In our last episode deconstructing the current state of the User Experience profession1, we asked: Just What the Heck is UX? We learned that UX ain't what it used to be and that it is what it is.
Today I'd like to focus on a specialty(?) within UX: Lean.
I've long wondered what is Lean UX? I've not wondered enough to read much about it, but I have asked people from time to time. Usually it goes like this:
Me: So. Lean UX. What's up with that?
Me: No, seriously. What is it? Or, more precisely, how do you describe/define it?
Them: Well ... [explanation that is roughly similar to what others say, but not exactly]2
Me: So, it's quick UX?
Them: Yeah, like Guerrilla UX.
Me: Isn't that its own thing?
Me: Should we stop talking about this?
Them: Yes, please.
Today, I broke down and clicked on a article that purported to define Lean UX. I read it. And my first thought was, “So ... it's UX?” Collaborative, focused on the user, little-to-no documentation, “cross-functional”3, fast!
So ... it's UX?
Back in my day4, we did this thing called UX. It bears a striking resemblance to Lean UX. The one thing I'll concede is there was a lot of documentation. Then again, it was after we determined what was the right thing to build. As much as everyone seems to hate documentation5, relying on the prototype to communicate everything is a terrible idea.
Should UX Even Be in Agile?What I'm taking away from what I've gleaned from my lean-learnings on Lean UX, is it was/is an attempt to make sure UX wasn't forgotten during the Agile Development process. My mind races off in many directions having typed that sentence, primary among which is: should it even be in Agile?
I think my answer is no, it shouldn't be in Agile.6
Agile is a Development methodology. UX is not a Development methodology. It's a Research, Design, and Testing methodology(ies). Agile Development comes into play once you've determined what you want to ship. Until then, you haven't (or, should not have) determine what the Thing™ even is.
You might be saying to yourself about now, “But, Matthew, that sounds an awful lot like Waterfall. We aren't supposed to do Waterfall anymore. We are supposed to laugh derisively at Waterfall.” To which I might respond, yeah, good point. Because what I'm describing is Waterfall-y.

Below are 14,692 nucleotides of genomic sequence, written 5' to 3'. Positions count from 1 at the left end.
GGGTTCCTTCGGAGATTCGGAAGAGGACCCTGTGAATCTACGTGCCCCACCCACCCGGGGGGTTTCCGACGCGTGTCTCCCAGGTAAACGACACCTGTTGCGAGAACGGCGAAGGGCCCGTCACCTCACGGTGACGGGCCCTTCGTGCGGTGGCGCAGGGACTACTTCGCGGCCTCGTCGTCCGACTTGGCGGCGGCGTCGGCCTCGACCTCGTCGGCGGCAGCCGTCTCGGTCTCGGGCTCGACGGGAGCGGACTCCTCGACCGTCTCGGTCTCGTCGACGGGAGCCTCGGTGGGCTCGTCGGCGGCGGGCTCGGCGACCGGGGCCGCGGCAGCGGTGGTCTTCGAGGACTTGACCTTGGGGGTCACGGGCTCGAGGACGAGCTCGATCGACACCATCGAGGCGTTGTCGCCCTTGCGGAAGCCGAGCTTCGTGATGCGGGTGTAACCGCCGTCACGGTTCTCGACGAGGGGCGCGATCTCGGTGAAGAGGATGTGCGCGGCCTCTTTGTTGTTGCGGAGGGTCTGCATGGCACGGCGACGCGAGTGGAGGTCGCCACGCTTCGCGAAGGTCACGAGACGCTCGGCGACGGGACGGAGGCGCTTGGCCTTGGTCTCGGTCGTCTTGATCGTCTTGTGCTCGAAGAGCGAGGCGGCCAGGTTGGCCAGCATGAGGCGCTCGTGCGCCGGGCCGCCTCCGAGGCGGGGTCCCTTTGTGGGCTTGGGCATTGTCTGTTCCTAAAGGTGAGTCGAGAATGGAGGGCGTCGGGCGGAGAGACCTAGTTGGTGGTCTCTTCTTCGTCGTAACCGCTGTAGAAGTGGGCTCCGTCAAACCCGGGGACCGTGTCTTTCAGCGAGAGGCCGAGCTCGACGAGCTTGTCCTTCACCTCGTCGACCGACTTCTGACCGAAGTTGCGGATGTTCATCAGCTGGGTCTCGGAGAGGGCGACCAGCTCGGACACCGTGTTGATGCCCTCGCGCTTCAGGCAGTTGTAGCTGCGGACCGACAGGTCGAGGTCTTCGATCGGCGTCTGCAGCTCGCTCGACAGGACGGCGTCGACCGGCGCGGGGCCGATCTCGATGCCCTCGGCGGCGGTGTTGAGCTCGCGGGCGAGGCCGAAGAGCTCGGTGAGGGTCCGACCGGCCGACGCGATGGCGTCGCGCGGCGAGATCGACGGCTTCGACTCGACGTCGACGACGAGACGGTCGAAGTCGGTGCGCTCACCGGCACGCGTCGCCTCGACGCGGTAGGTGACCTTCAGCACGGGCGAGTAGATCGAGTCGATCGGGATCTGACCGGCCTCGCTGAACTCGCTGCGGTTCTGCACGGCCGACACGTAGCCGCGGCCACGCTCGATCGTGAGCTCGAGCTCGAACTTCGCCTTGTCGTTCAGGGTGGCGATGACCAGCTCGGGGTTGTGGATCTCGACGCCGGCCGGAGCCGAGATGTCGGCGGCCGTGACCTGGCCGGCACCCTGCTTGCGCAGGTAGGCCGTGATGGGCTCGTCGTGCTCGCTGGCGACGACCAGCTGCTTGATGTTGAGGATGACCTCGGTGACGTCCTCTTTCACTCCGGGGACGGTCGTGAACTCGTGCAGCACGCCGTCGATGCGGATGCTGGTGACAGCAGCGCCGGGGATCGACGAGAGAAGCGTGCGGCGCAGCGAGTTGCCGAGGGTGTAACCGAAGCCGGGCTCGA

That said, the way I see Agile being implemented by so many organizations is, essentially, tiny waterfalls. I mean, Lean Waterfall™ (patent pending). It's rapid in the sense that rapids are kind of one tiny waterfall pouring into the next. And that's all well and good. The problem with Waterfall has not been the method, but how it's implemented. Same with Agile. I love the idea of Agile. Never once seen it run well. You may have, and that's great! Seriously, it's a good thing you got to experience that. I'd be inclined to look at that experience as an outlier though.
The problem with all methodologies is, uh, how do I put this politely ... Well, the problem is people.
For a long list of reasons, it's people. The primary culprits tend to be Design-by-Committee and Swoop-and-Poops. Design-by-Committee is like Collaboration, but more of a “what do you wanna do? I dunno, what do you wanna do” flavor. Swoop-and-Poops are when someone who has the ability to fire you tells you what will be designed and built and how and also the person who can fire you has a kid who doesn't really like that particular shade of blue.